This result was observed right after the finish of the loading script, where we can clearly see 4 Delta-Stores for 10 Million Rows. 3 of the Delta-Stores are Closed and 1 Delta-Store is Open, which is an absolutely impossible combination if we think about Clustered Columnstore Indexes, where one would expect to have 10 Compressed Row Groups or 10 Delta-Stores (9 Closed & 1 Open).
If you take a more detailed look at the associated sizes of the closed Delta-Stores, you will see that they increase each time a new Delta-Store is being used. For example, the first one is capped at 1.048.567 Rows, the second one is capped at 2.097.152 and the last closed Delta-Store is set to 4.193.904 Rows – meaning that the size is being constantly doubled.
I’d like to see this as the first step toward expanded sizes for compressed rowgroups.
If you’re using SQL Server 2014, you get the benefit of writing inline non-clustered indexes. Denny Cherry has more:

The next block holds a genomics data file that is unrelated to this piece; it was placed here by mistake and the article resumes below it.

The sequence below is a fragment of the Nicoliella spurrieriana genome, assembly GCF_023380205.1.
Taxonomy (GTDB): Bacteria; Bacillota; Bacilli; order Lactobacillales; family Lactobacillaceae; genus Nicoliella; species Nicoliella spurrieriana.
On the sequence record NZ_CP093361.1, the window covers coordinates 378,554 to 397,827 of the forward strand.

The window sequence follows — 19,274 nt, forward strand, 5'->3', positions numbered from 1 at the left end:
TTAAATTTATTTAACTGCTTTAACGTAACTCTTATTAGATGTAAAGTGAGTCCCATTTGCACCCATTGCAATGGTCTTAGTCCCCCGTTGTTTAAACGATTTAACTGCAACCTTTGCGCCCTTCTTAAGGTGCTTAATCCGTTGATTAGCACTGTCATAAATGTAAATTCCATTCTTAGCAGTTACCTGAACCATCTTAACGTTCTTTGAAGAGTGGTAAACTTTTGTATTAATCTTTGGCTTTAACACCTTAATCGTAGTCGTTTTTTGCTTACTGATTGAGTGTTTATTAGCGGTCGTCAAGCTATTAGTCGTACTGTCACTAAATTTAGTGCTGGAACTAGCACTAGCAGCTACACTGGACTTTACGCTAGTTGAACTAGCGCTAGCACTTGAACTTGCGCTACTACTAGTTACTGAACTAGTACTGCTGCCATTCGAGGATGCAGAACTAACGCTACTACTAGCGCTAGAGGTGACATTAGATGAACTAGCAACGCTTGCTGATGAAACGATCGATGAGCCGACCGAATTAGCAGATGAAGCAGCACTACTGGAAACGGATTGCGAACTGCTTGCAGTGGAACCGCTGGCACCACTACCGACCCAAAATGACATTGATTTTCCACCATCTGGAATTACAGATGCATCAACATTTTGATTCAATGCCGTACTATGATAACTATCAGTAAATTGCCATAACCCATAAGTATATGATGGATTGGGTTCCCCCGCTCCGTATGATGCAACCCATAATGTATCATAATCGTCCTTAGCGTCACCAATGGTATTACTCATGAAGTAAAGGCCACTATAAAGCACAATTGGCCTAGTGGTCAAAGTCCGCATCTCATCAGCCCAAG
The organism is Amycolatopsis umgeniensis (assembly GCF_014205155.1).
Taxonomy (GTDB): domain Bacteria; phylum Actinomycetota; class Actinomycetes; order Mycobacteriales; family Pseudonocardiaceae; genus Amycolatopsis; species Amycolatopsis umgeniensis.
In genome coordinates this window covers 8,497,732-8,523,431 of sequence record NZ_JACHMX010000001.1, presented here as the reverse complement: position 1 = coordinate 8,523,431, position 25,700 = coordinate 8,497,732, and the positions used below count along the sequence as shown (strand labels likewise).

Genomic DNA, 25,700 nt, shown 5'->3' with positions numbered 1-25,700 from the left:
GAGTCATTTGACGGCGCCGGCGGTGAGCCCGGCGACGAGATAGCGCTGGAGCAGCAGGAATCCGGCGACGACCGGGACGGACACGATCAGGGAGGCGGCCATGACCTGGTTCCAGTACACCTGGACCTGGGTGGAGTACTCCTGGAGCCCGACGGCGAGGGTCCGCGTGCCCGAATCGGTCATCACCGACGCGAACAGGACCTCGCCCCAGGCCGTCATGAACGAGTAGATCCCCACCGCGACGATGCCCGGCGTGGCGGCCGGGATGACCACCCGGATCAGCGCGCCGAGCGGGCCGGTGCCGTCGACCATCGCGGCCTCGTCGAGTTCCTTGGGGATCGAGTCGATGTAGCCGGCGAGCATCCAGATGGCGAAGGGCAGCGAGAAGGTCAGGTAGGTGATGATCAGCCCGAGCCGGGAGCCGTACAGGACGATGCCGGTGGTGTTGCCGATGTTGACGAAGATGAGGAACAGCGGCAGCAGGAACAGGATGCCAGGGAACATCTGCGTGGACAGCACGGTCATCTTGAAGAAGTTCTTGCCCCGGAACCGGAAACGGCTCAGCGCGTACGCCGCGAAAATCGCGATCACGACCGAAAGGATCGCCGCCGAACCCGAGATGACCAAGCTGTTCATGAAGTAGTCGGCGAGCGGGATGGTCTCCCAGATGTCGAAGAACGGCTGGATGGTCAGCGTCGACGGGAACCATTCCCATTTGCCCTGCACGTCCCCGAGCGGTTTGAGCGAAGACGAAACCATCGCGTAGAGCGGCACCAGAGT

As for the syntax it’s pretty straight forward. Below is a sample table with a couple of indexes, one created on the column c2 and one created on C1 and C2. Now sadly include columns aren’t supported with inline indexes, but hopefully that’ll show up in a future version of SQL Server.
This was added for In-Memory OLTP support, and I like it. For more on Denny’s comment about tempdb performance, check out a slide deck Eddie Wuerch used to teach people (including me) about temp table reuse.
Do indexes (clustered or non-clustered) define the physical storage order of the rows?
No, absolutely not.
What indexes do is provide a logical ordering, a collection of pointers, that allow the storage engine to retrieve data from an index ordered by the index key, but that’s logical ordering, it specified nothing regarding the physical ordering.
Read the whole thing.